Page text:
The usual rueful head-shaking over 'insufficient site investigation' will hardly apply at Onkalo. The nuclear waste storage project in western Finland is, in a sense, nothing but investigation on a grand scale.
An enormous ground-probing tunnel is being built, over 4km long and spiralling on a 10% gradient to 420m depth in hard granite and gneiss. Depending on the conditions discovered another 1km length of the 4.5m high tunnel may be added. From the basement loop of the tunnel and various rock chambers further research will be done over several years, using long core drill sampling and ground water monitoring far into the rock.
'The project is for characterisation of the ground, producing a map of the entire rock mass in great detail, ' says project manager Timo Niemitalo from client Posiva.
The company is a joint venture formed by two of Finland's power companies, TVO and Fortum Power & Heat, which under Finnish law must dispose of the waste they produce.
If the results of this study ? plus 25 years of previous work, including major multiple deep core drilling from the surface ? prove convincing and satisfy the government and its Radiation & Nuclear Safety Authority (STUK), the tunnel complex will be converted in 2015 into an entry ramp and operations centre for the main disposal project, an estimated 3bn ($4bn) worth.
From its base loop, kilometres of disposal tunnels will be driven in a comb-like pattern over the next 100 years (see diagram).
Small shafts will then be drilled to hold the canisters that contain the radioactive waste (see box).
Eventually the complex will be sealed and the slow process of radioactive decay will tick away for the next 100,000 years without any contact with the outside environment.
At least that's the theory.
The problem of turning theory into reality is groundwater. Sitting as it does on some of the oldest and most stable rock on the planet, the millions of year old Baltic Shield, it makes sense for the Finns to put their waste deep inside it. But the rock is crystalline and therefore has cracks, which in turn means some groundwater movement.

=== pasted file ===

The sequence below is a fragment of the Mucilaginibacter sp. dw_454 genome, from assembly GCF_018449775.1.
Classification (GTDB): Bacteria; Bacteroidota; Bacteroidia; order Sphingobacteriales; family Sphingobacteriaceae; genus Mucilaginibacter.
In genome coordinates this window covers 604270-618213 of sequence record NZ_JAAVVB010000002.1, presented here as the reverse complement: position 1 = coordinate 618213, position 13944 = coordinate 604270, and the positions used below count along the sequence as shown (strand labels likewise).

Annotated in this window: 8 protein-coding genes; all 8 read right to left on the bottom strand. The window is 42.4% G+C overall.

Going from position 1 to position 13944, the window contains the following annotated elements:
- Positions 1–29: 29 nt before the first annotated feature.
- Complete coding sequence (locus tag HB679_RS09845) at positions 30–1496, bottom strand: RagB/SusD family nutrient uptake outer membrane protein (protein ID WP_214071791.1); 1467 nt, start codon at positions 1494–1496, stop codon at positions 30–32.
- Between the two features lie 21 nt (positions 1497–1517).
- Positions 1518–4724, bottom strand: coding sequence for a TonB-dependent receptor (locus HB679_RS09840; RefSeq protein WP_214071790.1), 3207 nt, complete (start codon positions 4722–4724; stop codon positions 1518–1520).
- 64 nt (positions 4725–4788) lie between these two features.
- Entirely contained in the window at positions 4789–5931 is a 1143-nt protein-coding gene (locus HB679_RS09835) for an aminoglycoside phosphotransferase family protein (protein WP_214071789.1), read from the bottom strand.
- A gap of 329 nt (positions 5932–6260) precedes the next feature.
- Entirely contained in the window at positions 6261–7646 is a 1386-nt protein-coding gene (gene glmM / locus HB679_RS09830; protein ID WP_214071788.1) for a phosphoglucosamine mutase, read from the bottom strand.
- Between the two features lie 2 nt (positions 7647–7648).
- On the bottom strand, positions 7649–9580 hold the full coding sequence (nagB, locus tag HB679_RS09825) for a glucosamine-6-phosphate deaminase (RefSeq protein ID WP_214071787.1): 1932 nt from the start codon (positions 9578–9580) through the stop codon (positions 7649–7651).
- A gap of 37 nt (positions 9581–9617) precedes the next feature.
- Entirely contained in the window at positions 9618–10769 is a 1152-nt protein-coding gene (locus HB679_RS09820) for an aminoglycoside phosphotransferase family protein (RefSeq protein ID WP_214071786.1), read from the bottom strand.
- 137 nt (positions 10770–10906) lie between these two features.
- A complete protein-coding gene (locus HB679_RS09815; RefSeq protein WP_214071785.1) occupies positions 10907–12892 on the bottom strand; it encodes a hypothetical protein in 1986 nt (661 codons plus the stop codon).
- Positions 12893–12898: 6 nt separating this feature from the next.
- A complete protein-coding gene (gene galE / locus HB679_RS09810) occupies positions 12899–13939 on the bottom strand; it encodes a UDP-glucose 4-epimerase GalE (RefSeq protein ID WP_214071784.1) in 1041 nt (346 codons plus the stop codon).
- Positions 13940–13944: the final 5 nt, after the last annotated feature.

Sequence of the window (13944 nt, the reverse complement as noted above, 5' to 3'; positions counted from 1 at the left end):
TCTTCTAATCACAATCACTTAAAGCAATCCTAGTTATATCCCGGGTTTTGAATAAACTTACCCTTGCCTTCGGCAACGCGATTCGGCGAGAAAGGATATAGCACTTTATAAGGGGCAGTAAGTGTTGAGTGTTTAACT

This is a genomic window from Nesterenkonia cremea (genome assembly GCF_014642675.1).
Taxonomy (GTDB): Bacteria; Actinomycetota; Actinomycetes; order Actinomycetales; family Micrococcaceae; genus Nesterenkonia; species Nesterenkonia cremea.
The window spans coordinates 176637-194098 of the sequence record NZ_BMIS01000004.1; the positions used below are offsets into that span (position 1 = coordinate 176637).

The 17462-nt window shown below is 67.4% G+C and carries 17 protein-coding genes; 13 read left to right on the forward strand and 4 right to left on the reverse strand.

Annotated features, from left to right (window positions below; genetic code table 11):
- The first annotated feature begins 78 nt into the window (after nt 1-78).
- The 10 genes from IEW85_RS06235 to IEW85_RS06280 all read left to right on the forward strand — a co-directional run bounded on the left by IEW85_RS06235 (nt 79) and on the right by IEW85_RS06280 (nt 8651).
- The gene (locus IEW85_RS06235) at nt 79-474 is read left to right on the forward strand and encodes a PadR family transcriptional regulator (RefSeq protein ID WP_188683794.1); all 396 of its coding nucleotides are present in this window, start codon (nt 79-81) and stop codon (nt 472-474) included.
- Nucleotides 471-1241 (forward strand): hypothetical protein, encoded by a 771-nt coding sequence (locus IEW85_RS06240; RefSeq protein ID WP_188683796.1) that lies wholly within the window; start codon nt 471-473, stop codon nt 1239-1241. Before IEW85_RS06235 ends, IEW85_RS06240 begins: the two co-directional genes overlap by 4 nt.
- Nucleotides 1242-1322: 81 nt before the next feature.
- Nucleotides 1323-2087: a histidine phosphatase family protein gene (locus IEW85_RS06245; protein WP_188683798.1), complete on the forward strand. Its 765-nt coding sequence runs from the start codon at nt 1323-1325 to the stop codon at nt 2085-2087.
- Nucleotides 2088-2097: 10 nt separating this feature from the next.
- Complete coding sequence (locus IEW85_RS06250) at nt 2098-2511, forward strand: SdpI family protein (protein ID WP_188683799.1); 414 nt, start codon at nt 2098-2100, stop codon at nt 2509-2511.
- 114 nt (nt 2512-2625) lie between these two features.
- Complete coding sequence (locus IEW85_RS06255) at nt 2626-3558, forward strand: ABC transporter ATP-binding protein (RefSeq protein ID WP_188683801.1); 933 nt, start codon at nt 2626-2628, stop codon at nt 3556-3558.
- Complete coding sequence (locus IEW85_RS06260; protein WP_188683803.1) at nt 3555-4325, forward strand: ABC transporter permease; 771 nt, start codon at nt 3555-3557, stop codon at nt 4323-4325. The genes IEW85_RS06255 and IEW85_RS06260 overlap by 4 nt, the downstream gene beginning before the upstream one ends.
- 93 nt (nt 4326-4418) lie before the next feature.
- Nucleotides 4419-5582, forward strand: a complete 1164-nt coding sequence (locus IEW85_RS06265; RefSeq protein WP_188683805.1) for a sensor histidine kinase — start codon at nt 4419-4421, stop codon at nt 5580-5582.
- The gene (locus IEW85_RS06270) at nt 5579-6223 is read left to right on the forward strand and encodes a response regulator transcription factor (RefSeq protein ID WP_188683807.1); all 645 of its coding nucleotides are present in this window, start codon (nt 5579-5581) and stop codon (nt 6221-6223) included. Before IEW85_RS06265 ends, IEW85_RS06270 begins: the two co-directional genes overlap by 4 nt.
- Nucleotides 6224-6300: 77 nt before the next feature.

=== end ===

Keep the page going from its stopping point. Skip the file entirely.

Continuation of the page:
'Other ground disposal schemes in Europe have tended to look at sedimentary rock or clay layers, ' says Charles McCombie, an independent consultant in disposal based in Switzerland. 'These are much more impermeable.' The huge timescales involved could mean leakage if radioactivity escapes in hard rock. The groundwater, and any chemicals in it, could also contribute to the corrosion of the containers, although it is hoped the great depth will mean it has no dissolved oxygen ? essential for corrosion, as any GCSE student will tell you. 'There must be no significant cracking within 30m of any of the disposal tunnels, ' says Niemitalo.
Serious construction on the $390M investigation project began in 2004 after a long process of approvals and final site selection passed through the Finnish parliament. Moving Posiva's headquarters to Onkalo ? and the presence of a nuclear power station nearby already providing jobs ? helped win over the local Eurajoki municipality.
For the first year, tunnelling was carried out by Finnish contractor Kalliorakennus drilling and blasting the 4.5m high and 5.5m wide tunnel to 990m length. Since then, Posiva has taken on the work, buying its own Tamrock three-boom jumbo rig to complete about 600m more this year. Work will continue until 2010.